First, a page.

B. Summer Program in the Neurological Sciences at the National Institutes of Health (Bethesda, MD)
C. CURE project at Oregon Health & Science University (Portland, OR)
Science Academy at the University of Pennsylvania (Philadelphia,
B. The December 11, 2006, issue of Newsweek magazine has several neuroscience articles including "Peering in the Future," "Minds and Magnets," "Stem Cells Are Where It's At," and "A Six-Foot Lab Rat."
C. The January 2007 issue of Discover magazine has several neuroscience-related articles including an interview artificial intelligence expert Marvin Minsky, "Consciousness in a Cockroach," and a list of the top six "Mind & Brain Stories of 2006."
D. "Better Ways to Target Pain" by Gary Stix (Scientific American, January, 2007) discusses the search for better pain relievers.
E. Dr. Nora Volkow, a neuroscientist who is the director of the National
Institute on Drug Abuse, was listed as a person to watch in 2007 by
Newsweek magazine (January 1, 2007).
B. Every 21 seconds, someone in the US suffers a traumatic brain injury. (Source: Carroll, L., War on the brain, Neurology Now, 2:12-25, 2006.)
C. Approximately 5% of the neurosurgeons in the United States are female. (Source: Firlik, K., Another Day in the Frontal Lobe: A Brain Surgeon Exposes Life on the Inside, New York: Random House, 2006.)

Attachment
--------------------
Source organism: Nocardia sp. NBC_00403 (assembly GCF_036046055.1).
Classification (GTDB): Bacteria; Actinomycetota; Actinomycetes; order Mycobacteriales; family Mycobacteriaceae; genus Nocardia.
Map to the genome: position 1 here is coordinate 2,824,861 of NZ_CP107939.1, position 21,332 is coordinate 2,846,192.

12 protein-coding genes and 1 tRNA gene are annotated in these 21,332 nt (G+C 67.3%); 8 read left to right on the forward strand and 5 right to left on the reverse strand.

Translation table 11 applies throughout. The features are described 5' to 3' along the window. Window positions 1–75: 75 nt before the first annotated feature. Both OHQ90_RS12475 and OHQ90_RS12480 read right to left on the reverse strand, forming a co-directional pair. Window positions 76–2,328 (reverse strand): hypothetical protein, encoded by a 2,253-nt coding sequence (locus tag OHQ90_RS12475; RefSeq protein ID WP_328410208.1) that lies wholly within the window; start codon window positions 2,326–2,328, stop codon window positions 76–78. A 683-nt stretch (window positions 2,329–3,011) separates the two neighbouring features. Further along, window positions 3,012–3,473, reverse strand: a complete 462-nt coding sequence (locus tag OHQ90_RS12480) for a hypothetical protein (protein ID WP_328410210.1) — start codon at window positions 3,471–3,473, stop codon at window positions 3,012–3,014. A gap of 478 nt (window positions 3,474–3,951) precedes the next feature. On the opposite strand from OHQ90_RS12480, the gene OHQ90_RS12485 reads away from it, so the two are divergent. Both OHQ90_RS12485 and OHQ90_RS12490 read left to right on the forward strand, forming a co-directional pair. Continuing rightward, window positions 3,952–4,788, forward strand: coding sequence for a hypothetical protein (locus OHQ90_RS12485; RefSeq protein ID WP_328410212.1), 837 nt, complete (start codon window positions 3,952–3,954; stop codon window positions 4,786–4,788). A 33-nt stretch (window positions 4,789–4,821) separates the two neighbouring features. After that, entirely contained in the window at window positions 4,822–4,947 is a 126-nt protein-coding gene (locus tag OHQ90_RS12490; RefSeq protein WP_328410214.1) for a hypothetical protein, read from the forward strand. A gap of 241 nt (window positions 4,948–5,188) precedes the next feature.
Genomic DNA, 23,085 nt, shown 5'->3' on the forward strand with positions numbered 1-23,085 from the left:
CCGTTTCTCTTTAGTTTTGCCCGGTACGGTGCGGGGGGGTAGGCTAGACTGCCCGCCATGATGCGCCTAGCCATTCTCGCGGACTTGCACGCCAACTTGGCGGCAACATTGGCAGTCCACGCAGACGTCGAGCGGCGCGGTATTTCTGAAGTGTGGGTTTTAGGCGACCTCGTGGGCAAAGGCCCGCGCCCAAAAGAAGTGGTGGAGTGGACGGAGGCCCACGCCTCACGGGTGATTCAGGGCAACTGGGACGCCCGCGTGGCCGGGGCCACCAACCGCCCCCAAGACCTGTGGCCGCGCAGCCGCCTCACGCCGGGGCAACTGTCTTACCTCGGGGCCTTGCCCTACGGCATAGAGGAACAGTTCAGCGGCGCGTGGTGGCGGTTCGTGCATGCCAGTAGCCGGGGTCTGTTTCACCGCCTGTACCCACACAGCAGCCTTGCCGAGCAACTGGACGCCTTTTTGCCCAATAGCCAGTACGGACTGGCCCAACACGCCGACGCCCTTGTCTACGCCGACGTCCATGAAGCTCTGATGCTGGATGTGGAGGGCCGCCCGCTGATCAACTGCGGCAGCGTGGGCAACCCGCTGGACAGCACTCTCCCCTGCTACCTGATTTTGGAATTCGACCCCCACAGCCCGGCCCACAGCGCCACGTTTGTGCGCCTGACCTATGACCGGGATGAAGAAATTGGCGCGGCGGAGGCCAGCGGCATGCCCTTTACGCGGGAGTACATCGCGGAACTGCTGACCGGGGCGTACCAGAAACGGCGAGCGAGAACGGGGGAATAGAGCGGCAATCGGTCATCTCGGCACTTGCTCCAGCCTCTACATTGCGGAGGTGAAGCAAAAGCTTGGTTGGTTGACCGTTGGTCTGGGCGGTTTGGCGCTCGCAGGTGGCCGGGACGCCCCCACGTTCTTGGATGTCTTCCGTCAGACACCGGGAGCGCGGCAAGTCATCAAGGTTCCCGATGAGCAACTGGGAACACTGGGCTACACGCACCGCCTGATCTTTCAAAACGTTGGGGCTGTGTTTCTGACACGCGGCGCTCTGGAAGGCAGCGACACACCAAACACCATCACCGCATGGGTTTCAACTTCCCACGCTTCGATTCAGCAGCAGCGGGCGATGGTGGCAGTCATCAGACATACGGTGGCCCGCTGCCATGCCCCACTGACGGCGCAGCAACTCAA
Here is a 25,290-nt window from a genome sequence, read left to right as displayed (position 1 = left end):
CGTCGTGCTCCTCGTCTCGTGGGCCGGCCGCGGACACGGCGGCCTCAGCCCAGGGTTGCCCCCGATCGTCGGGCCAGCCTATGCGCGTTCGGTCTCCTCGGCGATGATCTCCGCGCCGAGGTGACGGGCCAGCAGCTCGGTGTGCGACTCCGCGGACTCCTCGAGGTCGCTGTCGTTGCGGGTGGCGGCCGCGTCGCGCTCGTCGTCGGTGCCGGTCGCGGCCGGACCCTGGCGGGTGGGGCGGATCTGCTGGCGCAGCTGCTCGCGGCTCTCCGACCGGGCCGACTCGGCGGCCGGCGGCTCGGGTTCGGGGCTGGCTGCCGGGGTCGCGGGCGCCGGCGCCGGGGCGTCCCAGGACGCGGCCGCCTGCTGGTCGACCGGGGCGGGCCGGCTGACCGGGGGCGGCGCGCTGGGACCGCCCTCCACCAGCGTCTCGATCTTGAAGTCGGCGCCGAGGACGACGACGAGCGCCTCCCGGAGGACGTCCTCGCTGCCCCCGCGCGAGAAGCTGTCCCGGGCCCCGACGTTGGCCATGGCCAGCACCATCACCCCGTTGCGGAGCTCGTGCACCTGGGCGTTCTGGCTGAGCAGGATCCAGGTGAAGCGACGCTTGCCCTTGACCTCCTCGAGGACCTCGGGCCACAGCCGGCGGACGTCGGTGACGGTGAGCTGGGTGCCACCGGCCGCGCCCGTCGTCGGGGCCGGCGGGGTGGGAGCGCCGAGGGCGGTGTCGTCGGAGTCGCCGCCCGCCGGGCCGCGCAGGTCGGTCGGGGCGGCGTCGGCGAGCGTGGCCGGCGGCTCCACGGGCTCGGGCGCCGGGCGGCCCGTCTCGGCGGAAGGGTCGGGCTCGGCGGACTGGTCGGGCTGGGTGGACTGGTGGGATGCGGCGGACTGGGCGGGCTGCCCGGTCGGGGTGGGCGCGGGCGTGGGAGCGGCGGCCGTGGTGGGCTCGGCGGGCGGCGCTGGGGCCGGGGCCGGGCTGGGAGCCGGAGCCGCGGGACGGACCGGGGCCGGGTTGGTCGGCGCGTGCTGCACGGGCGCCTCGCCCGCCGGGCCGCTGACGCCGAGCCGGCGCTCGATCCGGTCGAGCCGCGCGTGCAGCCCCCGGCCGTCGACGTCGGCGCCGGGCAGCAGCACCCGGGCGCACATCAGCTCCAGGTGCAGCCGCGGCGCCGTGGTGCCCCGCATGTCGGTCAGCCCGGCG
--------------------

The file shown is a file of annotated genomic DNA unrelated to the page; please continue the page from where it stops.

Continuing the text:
D. The famous neurosurgeon Harvey Cushing (some people call him the father of neurosurgery) had a colloid cyst deep inside his own brain. (Source: Firlik, K., Another Day in the Frontal Lobe: A Brain Surgeon Exposes Life on the Inside, New York: Random House, 2006.)
E. Hippocrates recommended that teeth be cleaned with a ball of wool
moistened with honey. (Source: Wynbrandt, J., The Excruciating History
of Dentistry, New York: St. Martin's Press, 1998.)
Help Neuroscience for Kids
Your comments and suggestions about this newsletter and the "Neuroscience for Kids" web site are always welcome. If there are any special topics that you would like to see on the web site, just let me know.
Eric H. Chudler, Ph.D.